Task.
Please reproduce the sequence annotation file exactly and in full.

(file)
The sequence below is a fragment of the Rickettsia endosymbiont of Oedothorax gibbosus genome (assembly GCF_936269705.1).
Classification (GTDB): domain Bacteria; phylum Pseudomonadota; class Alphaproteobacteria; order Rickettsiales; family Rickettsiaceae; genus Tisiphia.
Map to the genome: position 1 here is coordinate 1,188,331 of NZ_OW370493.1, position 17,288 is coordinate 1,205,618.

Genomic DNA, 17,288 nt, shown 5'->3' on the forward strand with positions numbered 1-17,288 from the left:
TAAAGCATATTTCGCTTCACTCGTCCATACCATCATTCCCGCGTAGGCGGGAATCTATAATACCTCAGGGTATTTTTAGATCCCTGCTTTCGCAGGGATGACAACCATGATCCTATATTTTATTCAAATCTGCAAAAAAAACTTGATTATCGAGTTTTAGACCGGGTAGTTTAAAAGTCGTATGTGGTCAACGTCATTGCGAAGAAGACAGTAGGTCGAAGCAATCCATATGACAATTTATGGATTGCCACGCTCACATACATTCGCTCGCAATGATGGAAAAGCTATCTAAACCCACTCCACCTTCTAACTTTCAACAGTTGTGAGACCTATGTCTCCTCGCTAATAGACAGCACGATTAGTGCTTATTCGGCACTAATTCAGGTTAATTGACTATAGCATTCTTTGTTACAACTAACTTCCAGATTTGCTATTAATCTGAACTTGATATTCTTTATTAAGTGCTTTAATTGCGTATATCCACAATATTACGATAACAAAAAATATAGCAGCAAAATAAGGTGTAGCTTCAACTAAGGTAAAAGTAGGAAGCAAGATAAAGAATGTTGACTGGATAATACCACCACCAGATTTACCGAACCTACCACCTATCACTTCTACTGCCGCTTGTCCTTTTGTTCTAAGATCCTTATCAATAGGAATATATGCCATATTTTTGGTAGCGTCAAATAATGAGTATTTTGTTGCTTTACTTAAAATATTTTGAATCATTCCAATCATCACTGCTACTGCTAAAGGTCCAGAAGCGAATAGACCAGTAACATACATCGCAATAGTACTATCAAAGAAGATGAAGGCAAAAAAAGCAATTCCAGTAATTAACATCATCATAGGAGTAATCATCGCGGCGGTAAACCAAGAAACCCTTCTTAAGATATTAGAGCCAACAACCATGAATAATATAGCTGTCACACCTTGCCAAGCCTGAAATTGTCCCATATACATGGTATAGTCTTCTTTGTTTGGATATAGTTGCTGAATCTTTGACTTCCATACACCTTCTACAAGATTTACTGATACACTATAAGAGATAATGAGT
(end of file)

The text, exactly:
The sequence below is a fragment of the Rickettsia endosymbiont of Oedothorax gibbosus genome (assembly GCF_936269705.1).
Classification (GTDB): domain Bacteria; phylum Pseudomonadota; class Alphaproteobacteria; order Rickettsiales; family Rickettsiaceae; genus Tisiphia.
Map to the genome: position 1 here is coordinate 1,188,331 of NZ_OW370493.1, position 17,288 is coordinate 1,205,618.

Genomic DNA, 17,288 nt, shown 5'->3' on the forward strand with positions numbered 1-17,288 from the left:
TAAAGCATATTTCGCTTCACTCGTCCATACCATCATTCCCGCGTAGGCGGGAATCTATAATACCTCAGGGTATTTTTAGATCCCTGCTTTCGCAGGGATGACAACCATGATCCTATATTTTATTCAAATCTGCAAAAAAAACTTGATTATCGAGTTTTAGACCGGGTAGTTTAAAAGTCGTATGTGGTCAACGTCATTGCGAAGAAGACAGTAGGTCGAAGCAATCCATATGACAATTTATGGATTGCCACGCTCACATACATTCGCTCGCAATGATGGAAAAGCTATCTAAACCCACTCCACCTTCTAACTTTCAACAGTTGTGAGACCTATGTCTCCTCGCTAATAGACAGCACGATTAGTGCTTATTCGGCACTAATTCAGGTTAATTGACTATAGCATTCTTTGTTACAACTAACTTCCAGATTTGCTATTAATCTGAACTTGATATTCTTTATTAAGTGCTTTAATTGCGTATATCCACAATATTACGATAACAAAAAATATAGCAGCAAAATAAGGTGTAGCTTCAACTAAGGTAAAAGTAGGAAGCAAGATAAAGAATGTTGACTGGATAATACCACCACCAGATTTACCGAACCTACCACCTATCACTTCTACTGCCGCTTGTCCTTTTGTTCTAAGATCCTTATCAATAGGAATATATGCCATATTTTTGGTAGCGTCAAATAATGAGTATTTTGTTGCTTTACTTAAAATATTTTGAATCATTCCAATCATCACTGCTACTGCTAAAGGTCCAGAAGCGAATAGACCAGTAACATACATCGCAATAGTACTATCAAAGAAGATGAAGGCAAAAAAAGCAATTCCAGTAATTAACATCATCATAGGAGTAATCATCGCGGCGGTAAACCAAGAAACCCTTCTTAAGATATTAGAGCCAACAACCATGAATAATATAGCTGTCACACCTTGCCAAGCCTGAAATTGTCCCATATACATGGTATAGTCTTCTTTGTTTGGATATAGTTGCTGAATCTTTGACTTCCATACACCTTCTACAAGATTTACTGATACACTATAAGAGATAATGAGT